Matt Baumgardner, who lived and worked in Travelers Rest, was as open as he was closed—as layered as his work reflects. Since Baumgardner’s death, his estate has worked with Furman University to create an opportunity for students to learn about the prolific artist’s life and work. Under the eye of adjunct professor Dr. Diane Fischer, this year’s class of eight students in Curatorial Issues and Practices has created an exhibition featuring 17 of Baumgardner’s paintings, as well as personal items and ephemera. Fischer explains how the course study and exhibit was arranged. “We have four major sections of Matt’s life and career in the exhibition: Early Life, New Inspiration in New York, National Endowment for the Arts Award and Windows in the Sky, and Travelers Rest.” It’s an overview of his career and how innate his spirituality, mood, energy, thoughts, and feelings were to the works he created.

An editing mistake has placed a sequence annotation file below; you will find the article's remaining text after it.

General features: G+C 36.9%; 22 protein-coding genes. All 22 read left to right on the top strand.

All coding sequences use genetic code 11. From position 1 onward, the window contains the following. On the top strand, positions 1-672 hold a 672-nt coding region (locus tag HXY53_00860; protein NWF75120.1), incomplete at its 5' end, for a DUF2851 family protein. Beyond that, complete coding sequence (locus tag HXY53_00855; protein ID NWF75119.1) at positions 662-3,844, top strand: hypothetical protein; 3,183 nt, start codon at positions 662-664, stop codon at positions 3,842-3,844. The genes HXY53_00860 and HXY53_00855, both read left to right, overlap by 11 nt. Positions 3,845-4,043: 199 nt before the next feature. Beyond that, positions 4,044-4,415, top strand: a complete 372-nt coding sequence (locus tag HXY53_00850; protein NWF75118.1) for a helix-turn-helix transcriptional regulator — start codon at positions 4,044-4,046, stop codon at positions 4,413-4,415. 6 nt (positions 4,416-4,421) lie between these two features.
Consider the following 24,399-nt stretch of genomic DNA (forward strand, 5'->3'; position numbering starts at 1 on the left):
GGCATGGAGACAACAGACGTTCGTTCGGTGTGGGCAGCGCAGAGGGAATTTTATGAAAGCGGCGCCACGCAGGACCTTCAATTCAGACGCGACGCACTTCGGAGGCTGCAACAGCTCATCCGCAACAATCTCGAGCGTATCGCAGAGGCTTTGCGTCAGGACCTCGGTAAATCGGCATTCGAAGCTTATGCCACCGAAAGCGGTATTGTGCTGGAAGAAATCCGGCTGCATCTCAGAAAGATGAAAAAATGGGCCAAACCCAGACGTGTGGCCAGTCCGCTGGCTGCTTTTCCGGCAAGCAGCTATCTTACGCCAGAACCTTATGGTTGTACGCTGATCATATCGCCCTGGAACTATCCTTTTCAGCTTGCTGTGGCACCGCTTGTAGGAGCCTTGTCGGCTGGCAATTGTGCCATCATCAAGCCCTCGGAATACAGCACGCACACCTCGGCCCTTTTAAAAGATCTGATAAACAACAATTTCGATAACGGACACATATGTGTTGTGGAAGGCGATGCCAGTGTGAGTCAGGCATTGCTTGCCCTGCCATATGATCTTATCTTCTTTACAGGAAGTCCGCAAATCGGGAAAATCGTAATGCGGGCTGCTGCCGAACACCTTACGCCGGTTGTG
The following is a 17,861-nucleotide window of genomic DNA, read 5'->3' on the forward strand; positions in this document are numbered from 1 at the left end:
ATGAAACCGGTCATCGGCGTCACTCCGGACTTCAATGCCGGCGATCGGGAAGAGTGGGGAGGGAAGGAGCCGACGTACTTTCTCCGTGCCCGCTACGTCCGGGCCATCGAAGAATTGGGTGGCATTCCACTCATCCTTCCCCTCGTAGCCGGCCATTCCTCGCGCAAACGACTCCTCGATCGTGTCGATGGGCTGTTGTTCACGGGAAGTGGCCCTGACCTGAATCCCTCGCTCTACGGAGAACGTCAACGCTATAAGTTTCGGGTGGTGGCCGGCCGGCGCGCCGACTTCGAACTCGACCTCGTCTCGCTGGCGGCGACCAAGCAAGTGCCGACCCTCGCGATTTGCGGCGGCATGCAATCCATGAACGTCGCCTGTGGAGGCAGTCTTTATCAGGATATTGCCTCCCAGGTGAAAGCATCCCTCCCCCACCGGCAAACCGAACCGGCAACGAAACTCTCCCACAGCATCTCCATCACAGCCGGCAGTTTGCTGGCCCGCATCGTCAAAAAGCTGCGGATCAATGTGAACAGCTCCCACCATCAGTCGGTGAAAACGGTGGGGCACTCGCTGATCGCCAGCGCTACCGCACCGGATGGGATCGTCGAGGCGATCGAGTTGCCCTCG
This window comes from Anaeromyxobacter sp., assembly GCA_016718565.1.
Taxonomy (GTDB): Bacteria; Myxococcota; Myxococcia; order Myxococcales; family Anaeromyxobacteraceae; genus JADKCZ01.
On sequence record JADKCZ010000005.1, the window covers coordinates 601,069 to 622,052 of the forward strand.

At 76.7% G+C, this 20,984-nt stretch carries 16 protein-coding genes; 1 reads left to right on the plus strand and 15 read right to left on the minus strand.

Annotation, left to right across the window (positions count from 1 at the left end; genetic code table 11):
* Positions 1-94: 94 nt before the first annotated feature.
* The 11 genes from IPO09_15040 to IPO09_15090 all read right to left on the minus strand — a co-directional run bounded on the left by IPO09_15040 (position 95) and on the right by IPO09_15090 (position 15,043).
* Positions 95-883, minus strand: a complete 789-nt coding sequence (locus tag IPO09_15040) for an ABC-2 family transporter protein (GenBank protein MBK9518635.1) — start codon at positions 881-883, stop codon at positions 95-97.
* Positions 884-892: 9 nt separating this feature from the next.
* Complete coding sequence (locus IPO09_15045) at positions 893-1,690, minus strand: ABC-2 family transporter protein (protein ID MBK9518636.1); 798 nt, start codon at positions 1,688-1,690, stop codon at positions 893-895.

Brandon Barney, one of Fischer’s students, explains, “The use of Baumgardner’s grids and glyphs reminds me that everything is not always as it seems. Everyone has a multilayered personality. [He] also sheds light on the importance of process—the marks on the canvas are an outer representation of his thoughts and emotions during this process. Hidden glyphs and bold grids show a conflict between a part of the artist that wants to hide and a part that wants to be seen.”
The layers of his “mud”—his paste-like pigmented gypsum medium that he carved into, adding and subtracting at the same time—are now open only for us to interpret. A mile in his shoes wouldn’t even come close, but at least those too are part of the exhibit.
Matt Baumgardner’s work will be on view January 19–February 19 at the Thompson Art Gallery for students and faculty only. For the public, there will be a Zoom opening on January 28, 6:30–7:30pm. To attend, RSVP to firstname.lastname@example.org. The exhibition will be available to view online, January 19–February 19, via baumgardnerarchives.com. For inquiries, contact the Baumgardner estate at email@example.com.